In May 2012, the Department of Health and Human Services Office of Inspector General (OIG) issued a report entitled "Coding Trends of Medicare Evaluation and Management Services." This study was conducted because between 2001 and 2010, Medicare payments for Part B goods and services increased by 43 percent, from $77 billion to $110 billion. During this same time, Medicare payments for evaluation and management (E/M) services increased by 48 percent, from $22.7 billion to $33.5 billion.
E/M services have been vulnerable to fraud and abuse. It has been long known that in tough reimbursement and economic times, some physicians have a tendency to "game the system" when it comes to visit coding. It has also been well known that physicians make coding mistakes due to a lack of coding and documentation education.
Most E/M services are billed using CPT codes that define the complexity level of the service. The level of an E/M service corresponds to the amount of skill, effort, time, responsibility, and medical knowledge required for the physician to deliver the service to the patient. To accurately determine the appropriate complexity level of an E/M service, physicians must use the following three key components: patient history, physical examination, and medical decision making.
Physicians are responsible for billing the appropriate E/M code they bill to Medicare. It is inappropriate for a physician to bill a higher level, more expensive code when a lower level, less expensive code is warranted. Physicians must also accurately and thoroughly document that the E/M service was reasonable and necessary.
So for this study, the OIG analyzed E/M services provided to beneficiaries to determine coding trends from 2001 to 2010. Using Part B Medicare claims data, the OIG analyzed physicians' E/M claims to identify physicians who consistently billed higher level (i.e., more complex and more expensive) E/M codes in 2010.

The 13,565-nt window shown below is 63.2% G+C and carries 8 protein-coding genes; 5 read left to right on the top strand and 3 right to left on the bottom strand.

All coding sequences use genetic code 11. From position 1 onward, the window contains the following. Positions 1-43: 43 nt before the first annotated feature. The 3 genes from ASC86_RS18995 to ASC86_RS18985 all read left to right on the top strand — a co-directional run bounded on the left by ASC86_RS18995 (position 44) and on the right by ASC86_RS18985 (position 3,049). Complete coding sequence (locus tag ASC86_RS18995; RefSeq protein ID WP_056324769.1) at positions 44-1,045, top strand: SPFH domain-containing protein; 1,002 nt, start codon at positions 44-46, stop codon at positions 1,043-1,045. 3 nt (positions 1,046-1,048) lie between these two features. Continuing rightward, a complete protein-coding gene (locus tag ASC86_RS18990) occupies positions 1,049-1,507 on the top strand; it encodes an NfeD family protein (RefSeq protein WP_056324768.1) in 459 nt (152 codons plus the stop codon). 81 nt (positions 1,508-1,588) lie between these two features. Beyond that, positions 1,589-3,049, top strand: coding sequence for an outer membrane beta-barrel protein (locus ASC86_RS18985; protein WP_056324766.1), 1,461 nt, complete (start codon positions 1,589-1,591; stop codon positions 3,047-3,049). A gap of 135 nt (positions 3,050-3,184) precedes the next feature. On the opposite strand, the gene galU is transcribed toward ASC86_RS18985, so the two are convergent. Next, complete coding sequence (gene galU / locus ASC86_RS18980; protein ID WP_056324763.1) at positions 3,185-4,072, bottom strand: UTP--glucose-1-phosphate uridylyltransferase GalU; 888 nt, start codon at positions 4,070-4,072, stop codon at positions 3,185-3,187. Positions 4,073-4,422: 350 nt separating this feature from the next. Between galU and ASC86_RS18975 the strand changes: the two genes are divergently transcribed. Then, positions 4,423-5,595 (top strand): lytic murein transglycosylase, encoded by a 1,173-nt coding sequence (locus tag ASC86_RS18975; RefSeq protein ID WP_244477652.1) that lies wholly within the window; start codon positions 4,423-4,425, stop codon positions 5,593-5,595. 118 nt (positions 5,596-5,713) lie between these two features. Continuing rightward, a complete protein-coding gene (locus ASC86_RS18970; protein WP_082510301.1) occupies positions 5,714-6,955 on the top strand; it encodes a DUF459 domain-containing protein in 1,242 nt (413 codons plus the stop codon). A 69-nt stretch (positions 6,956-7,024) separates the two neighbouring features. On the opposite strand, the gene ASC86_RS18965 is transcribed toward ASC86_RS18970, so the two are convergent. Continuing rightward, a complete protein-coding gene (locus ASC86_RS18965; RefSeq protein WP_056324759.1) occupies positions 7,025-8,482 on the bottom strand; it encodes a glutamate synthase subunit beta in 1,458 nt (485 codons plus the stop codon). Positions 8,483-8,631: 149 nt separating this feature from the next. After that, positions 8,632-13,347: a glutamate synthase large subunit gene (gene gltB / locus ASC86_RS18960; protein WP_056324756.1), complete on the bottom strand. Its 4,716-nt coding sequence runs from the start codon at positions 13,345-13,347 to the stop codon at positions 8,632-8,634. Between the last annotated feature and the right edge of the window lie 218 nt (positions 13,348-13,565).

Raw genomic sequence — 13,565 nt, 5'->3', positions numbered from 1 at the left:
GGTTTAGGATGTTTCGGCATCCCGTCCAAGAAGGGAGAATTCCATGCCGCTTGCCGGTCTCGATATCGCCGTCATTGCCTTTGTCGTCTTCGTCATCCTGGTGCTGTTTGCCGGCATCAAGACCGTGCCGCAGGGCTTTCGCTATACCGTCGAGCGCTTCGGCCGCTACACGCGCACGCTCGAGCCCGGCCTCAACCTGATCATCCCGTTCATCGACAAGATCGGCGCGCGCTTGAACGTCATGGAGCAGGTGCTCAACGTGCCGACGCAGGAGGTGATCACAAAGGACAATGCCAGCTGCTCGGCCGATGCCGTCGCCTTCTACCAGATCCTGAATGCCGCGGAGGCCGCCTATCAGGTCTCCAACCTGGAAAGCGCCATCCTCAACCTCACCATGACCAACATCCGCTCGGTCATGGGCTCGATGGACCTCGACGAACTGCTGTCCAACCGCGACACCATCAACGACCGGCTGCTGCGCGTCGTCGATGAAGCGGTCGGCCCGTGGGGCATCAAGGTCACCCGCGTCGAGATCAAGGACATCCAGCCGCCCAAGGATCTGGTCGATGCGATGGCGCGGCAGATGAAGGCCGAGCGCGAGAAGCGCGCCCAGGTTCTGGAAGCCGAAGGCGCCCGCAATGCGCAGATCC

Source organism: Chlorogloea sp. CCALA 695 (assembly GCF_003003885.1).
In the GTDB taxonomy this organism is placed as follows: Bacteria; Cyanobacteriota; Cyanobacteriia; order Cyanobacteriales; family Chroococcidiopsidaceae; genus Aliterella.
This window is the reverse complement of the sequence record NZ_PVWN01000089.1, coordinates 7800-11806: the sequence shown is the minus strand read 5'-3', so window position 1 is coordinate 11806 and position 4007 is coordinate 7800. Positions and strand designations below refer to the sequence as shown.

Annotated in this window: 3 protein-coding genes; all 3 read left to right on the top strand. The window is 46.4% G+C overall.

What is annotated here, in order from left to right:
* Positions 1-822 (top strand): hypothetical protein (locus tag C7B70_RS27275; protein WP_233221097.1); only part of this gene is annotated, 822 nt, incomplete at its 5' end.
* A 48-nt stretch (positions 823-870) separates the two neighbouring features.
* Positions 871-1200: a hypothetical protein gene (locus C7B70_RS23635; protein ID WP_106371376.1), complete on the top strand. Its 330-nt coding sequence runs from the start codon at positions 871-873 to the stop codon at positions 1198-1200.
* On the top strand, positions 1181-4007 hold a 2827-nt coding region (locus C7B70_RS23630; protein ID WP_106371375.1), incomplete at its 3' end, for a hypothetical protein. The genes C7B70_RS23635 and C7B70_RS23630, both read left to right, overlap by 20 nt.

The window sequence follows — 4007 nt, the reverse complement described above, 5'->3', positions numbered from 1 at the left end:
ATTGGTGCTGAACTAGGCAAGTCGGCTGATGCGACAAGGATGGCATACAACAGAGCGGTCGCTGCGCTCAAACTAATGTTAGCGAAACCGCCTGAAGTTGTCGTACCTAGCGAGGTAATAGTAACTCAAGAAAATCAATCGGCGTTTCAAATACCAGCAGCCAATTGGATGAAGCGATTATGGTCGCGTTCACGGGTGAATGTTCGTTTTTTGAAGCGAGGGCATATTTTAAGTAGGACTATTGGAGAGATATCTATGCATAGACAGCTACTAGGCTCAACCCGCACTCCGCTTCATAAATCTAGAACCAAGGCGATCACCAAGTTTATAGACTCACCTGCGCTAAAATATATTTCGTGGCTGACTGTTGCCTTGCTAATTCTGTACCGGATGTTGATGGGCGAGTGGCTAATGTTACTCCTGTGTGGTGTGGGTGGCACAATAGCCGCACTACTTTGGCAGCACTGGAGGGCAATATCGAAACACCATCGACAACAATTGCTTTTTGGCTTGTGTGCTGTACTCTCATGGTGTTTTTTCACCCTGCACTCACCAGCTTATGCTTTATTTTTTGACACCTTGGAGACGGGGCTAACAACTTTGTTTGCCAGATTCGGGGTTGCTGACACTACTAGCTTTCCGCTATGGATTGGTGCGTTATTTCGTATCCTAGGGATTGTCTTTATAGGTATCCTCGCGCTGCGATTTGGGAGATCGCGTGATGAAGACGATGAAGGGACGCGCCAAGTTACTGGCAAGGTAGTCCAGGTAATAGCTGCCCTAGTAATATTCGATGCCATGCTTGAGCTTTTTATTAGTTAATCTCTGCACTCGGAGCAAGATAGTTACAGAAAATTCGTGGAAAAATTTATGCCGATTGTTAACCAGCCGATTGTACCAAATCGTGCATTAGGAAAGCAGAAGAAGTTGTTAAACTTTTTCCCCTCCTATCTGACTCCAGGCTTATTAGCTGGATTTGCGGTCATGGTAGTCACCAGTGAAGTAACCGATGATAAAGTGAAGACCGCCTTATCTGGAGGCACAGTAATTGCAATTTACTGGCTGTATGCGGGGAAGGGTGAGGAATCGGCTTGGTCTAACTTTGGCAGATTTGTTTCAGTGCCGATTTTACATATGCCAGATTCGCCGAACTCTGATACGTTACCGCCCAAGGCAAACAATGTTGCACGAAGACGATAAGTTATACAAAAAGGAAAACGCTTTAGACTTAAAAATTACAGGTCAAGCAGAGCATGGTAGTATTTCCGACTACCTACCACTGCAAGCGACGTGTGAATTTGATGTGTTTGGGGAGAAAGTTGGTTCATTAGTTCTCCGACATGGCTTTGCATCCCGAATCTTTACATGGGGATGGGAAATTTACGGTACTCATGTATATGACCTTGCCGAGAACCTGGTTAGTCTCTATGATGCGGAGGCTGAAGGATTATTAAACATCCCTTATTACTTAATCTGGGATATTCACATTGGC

What did the Study find? From 2001 to 2010, physicians increased their billing of higher level E/M codes in all types of E/M services. Among these physicians, the OIG identified approximately 1,700 who consistently billed higher level E/M codes in 2010. Although these physicians differed from others in their billing of E/M codes, they practiced in nearly all States and represented similar specialties. The physicians who consistently billed higher level E/M codes also treated beneficiaries of similar ages and with similar diagnoses as those treated by other physicians.
As a result of the study, the Office of Inspector General has recommended the following to the Centers for Medicare & Medicaid Services (CMS):
Continue To Educate Physicians on Proper Billing for E/M Services
CMS should continue to provide educational outreach on E/M services to physicians. These efforts should focus on how to determine the appropriate E/M code for the service provided and the criteria used in making that determination, particularly for visit types that experienced shifts in billing.
Outreach can include letters that describe inappropriate billing practices, face-to-face meetings, telephone conferences, seminars, and workshops.
Encourage Its Contractor To Review Physicians' Billing for E/M Services
CMS should encourage its contractors to review physicians' billing for E/M services and produce comparative billing reports. Such reports provide a documented analysis of a physician's billing pattern compared to those of a physician's his or her peers. These reports provide helpful insights into physicians' billing patterns to avoid improper Medicare payments. CMS may also find these reports helpful for identifying and monitoring physicians who consistently bill higher level E/M codes.
Review Physicians Who Bill Higher Level E/M Codes for Appropriate Action
CMS should conduct additional reviews of physicians who consistently bill higher level E/M codes to ensure that their claims are appropriate. If CMS determines that inappropriate claims have been paid, it should take steps to recover those overpayments.
This report from the OIG is the first in a series of evaluations of E/M services. As mentioned, the OIG did not determine whether physicians who billed higher level E/M codes in 2010 billed inappropriately. Subsequent evaluations will determine the appropriateness of Medicare payments for E/M services and the extent of documentation vulnerabilities in E/M services.